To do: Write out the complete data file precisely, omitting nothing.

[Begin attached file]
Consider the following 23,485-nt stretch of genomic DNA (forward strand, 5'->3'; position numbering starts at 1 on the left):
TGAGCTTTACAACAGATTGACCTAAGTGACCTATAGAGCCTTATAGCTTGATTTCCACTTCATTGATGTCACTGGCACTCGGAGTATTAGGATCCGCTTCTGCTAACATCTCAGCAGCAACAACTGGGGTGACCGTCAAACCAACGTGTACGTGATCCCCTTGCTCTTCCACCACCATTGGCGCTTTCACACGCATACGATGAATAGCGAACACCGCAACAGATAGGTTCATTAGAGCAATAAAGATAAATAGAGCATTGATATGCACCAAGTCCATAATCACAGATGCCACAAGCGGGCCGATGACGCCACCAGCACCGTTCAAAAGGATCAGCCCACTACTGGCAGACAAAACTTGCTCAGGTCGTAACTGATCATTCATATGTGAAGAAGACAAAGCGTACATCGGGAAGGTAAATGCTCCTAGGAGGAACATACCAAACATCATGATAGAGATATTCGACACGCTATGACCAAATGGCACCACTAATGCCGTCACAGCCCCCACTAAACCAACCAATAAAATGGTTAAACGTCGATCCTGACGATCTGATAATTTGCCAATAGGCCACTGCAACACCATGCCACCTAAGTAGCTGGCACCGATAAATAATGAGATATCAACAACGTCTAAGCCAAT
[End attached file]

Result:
Consider the following 23,485-nt stretch of genomic DNA (forward strand, 5'->3'; position numbering starts at 1 on the left):
TGAGCTTTACAACAGATTGACCTAAGTGACCTATAGAGCCTTATAGCTTGATTTCCACTTCATTGATGTCACTGGCACTCGGAGTATTAGGATCCGCTTCTGCTAACATCTCAGCAGCAACAACTGGGGTGACCGTCAAACCAACGTGTACGTGATCCCCTTGCTCTTCCACCACCATTGGCGCTTTCACACGCATACGATGAATAGCGAACACCGCAACAGATAGGTTCATTAGAGCAATAAAGATAAATAGAGCATTGATATGCACCAAGTCCATAATCACAGATGCCACAAGCGGGCCGATGACGCCACCAGCACCGTTCAAAAGGATCAGCCCACTACTGGCAGACAAAACTTGCTCAGGTCGTAACTGATCATTCATATGTGAAGAAGACAAAGCGTACATCGGGAAGGTAAATGCTCCTAGGAGGAACATACCAAACATCATGATAGAGATATTCGACACGCTATGACCAAATGGCACCACTAATGCCGTCACAGCCCCCACTAAACCAACCAATAAAATGGTTAAACGTCGATCCTGACGATCTGATAATTTGCCAATAGGCCACTGCAACACCATGCCACCTAAGTAGCTGGCACCGATAAATAATGAGATATCAACAACGTCTAAGCCAAT